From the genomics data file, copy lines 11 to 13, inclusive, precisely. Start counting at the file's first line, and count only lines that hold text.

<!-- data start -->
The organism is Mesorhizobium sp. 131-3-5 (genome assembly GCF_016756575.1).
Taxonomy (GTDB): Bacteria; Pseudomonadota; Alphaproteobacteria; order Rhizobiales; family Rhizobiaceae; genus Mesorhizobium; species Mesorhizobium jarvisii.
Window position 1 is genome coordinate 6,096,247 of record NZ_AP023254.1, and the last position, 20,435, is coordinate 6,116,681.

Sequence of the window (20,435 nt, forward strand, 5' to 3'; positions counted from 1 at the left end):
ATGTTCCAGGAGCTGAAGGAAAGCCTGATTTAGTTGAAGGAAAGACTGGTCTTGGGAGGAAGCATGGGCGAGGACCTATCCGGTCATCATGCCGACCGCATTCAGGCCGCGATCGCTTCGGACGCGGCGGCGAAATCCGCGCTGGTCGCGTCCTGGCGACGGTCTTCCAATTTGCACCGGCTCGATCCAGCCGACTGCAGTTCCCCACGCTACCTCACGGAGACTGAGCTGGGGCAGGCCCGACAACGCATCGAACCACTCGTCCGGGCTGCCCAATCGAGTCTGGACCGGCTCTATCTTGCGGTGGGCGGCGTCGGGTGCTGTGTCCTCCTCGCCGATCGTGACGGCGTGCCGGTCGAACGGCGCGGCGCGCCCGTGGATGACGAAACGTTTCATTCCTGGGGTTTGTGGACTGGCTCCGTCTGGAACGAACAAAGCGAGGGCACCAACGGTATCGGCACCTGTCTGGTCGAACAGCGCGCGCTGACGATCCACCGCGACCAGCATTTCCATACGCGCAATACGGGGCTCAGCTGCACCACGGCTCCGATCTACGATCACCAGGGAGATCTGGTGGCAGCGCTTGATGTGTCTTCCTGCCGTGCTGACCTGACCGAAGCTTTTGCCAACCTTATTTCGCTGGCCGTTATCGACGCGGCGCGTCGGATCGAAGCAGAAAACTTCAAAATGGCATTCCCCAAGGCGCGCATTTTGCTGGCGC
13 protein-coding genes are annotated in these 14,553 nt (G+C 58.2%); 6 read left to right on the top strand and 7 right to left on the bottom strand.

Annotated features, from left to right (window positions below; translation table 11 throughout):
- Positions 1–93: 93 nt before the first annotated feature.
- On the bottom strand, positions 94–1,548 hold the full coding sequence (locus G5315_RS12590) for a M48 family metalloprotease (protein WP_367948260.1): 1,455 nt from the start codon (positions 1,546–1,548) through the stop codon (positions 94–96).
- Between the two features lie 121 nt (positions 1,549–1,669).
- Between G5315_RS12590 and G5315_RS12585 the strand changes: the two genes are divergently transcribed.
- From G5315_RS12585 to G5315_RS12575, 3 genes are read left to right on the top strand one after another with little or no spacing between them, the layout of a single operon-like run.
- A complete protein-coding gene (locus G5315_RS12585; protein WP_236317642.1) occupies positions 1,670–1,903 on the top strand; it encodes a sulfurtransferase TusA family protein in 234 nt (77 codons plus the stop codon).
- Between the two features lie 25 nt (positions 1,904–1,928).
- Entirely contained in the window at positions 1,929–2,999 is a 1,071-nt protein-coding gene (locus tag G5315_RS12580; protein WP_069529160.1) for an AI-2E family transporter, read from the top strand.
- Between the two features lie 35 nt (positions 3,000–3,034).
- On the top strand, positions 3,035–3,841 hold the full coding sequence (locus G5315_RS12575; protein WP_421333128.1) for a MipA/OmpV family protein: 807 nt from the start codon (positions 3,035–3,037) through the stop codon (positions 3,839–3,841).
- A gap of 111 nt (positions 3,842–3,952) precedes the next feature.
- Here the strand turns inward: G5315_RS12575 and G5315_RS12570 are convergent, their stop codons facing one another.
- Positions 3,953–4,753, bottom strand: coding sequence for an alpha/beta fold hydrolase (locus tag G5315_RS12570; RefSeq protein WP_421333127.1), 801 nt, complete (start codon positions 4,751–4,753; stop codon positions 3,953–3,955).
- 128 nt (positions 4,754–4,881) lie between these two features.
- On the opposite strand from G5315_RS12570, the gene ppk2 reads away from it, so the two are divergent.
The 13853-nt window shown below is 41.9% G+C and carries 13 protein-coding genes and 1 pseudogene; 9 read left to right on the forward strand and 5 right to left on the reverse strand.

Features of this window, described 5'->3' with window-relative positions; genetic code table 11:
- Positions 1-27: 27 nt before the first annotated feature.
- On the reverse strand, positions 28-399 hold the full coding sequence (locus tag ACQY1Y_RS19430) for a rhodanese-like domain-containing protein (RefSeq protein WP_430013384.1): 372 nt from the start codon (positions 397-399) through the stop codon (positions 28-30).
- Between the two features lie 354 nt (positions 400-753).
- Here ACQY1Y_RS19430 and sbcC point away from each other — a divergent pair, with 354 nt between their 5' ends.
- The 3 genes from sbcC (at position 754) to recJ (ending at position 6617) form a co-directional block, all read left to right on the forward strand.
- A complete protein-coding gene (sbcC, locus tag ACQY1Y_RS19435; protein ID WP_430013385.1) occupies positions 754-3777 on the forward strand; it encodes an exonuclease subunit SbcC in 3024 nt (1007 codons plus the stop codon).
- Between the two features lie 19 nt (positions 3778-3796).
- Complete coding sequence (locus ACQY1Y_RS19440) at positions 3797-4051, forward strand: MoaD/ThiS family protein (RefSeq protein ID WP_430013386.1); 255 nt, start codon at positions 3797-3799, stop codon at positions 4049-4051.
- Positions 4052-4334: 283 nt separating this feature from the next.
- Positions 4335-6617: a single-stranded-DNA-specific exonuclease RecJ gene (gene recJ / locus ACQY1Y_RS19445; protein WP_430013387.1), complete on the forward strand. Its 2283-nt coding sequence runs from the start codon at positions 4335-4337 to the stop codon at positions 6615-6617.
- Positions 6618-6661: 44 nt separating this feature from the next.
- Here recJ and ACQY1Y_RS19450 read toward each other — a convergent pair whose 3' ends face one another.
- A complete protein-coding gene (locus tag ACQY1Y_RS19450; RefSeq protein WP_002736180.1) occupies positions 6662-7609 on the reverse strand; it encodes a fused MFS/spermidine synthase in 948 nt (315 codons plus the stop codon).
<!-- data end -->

- Between G5315_RS12590 and G5315_RS12585 the strand changes: the two genes are divergently transcribed.
- From G5315_RS12585 to G5315_RS12575, 3 genes are read left to right on the top strand one after another with little or no spacing between them, the layout of a single operon-like run.
- A complete protein-coding gene (locus G5315_RS12585; protein WP_236317642.1) occupies positions 1,670–1,903 on the top strand; it encodes a sulfurtransferase TusA family protein in 234 nt (77 codons plus the stop codon).